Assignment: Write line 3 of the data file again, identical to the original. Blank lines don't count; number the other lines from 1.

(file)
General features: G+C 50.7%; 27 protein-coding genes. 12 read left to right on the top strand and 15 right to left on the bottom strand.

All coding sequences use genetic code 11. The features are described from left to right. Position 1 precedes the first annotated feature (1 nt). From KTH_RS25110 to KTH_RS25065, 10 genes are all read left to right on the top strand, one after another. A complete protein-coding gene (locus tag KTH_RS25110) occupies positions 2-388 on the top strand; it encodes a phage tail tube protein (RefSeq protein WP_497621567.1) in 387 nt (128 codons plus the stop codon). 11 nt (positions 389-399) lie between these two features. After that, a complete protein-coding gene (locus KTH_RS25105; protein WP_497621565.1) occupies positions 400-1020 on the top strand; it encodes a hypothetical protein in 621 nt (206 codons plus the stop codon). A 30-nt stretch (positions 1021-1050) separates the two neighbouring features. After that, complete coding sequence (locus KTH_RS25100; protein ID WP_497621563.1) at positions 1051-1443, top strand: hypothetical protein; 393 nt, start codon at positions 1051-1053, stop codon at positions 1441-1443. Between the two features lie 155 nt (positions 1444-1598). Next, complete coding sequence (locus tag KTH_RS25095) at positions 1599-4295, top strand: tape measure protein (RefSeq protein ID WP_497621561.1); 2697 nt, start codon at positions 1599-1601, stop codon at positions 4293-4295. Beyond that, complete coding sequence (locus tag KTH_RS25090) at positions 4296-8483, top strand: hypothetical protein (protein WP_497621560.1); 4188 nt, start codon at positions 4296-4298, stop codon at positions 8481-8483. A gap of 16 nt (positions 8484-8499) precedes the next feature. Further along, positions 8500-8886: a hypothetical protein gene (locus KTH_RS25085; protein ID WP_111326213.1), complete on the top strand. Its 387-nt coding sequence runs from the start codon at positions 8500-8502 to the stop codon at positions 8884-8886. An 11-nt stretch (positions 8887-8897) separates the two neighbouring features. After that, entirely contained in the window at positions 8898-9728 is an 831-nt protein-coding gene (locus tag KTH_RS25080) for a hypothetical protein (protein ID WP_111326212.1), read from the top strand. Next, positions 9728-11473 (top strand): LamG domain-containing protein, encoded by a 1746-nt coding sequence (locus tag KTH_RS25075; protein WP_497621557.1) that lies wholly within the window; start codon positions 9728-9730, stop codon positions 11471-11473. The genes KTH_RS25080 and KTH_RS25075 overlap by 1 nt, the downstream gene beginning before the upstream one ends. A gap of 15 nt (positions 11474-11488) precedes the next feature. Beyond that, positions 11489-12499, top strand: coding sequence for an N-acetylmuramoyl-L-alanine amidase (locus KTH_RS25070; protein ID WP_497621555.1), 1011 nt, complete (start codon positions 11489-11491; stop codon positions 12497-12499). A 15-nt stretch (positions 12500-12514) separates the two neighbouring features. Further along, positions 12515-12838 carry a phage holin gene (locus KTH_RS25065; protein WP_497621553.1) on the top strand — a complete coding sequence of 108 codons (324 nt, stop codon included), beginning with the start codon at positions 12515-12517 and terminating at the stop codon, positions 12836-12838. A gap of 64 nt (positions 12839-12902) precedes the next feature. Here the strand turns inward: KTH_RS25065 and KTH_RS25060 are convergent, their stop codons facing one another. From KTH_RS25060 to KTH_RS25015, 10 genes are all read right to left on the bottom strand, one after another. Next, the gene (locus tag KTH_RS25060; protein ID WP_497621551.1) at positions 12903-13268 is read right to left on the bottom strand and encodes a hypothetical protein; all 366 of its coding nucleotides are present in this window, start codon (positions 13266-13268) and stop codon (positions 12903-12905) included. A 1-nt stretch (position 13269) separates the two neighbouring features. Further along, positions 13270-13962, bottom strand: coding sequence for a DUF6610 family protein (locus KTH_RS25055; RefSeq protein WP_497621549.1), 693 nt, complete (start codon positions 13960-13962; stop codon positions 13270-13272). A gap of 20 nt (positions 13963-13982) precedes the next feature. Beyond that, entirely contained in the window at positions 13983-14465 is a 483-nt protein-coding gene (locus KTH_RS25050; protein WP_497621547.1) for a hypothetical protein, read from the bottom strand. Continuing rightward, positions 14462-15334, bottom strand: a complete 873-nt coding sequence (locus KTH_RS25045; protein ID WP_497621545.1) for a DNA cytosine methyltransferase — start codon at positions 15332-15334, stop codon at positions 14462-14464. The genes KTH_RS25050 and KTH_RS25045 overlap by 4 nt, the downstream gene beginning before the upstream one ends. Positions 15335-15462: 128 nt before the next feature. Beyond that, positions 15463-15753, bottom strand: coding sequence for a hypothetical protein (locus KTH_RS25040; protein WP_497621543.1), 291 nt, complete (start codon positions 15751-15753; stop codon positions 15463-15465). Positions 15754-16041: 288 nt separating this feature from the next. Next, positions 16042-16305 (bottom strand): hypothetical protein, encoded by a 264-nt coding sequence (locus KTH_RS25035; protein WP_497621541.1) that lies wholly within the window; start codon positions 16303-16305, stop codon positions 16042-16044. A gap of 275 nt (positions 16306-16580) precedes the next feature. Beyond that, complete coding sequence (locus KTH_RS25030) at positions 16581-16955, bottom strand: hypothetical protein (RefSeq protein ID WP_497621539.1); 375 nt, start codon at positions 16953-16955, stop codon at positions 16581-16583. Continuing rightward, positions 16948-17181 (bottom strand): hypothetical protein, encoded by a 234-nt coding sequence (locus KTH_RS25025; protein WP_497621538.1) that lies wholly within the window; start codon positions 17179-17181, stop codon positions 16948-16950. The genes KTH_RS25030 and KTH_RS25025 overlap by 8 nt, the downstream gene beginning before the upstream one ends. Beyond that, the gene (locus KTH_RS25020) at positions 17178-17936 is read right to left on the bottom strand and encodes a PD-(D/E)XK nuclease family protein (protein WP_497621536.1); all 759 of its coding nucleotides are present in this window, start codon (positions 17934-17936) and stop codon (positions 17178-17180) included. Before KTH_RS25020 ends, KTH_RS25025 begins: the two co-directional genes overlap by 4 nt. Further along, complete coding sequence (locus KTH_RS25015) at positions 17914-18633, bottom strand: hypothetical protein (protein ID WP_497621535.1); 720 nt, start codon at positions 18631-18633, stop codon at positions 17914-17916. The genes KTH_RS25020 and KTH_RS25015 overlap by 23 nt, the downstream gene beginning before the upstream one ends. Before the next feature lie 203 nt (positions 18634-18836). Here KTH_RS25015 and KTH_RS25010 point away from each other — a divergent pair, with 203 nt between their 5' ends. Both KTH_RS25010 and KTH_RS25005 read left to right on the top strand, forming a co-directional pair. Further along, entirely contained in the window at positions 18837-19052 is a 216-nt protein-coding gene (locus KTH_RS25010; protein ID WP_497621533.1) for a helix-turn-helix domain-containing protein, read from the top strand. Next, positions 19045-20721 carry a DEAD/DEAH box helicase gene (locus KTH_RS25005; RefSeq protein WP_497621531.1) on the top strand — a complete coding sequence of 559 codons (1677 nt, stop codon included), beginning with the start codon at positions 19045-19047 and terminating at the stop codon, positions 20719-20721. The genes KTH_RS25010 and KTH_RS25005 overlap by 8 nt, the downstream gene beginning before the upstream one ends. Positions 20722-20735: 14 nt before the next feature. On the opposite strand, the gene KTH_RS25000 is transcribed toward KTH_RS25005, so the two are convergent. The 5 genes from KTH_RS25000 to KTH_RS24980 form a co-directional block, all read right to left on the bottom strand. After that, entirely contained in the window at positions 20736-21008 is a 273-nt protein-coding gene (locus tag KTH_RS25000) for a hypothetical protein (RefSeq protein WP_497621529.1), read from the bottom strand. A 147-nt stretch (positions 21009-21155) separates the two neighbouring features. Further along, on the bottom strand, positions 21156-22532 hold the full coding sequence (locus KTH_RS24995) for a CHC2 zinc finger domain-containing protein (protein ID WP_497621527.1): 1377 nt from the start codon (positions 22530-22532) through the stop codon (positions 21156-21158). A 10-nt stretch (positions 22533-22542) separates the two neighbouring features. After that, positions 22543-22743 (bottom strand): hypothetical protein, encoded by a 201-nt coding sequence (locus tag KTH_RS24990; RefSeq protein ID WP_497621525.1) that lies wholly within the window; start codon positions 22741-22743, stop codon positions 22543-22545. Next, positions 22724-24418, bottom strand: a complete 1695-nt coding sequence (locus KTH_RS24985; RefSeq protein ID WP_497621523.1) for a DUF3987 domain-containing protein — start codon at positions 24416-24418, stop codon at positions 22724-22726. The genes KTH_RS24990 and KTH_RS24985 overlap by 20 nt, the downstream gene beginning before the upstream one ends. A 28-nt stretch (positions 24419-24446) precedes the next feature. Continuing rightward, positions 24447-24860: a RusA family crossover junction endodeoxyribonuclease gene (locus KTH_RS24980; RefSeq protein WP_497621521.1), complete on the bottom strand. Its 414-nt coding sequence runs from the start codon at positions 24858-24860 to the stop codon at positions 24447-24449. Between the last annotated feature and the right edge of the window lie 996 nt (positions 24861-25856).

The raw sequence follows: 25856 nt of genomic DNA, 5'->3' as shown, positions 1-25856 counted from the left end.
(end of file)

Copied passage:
The raw sequence follows: 25856 nt of genomic DNA, 5'->3' as shown, positions 1-25856 counted from the left end.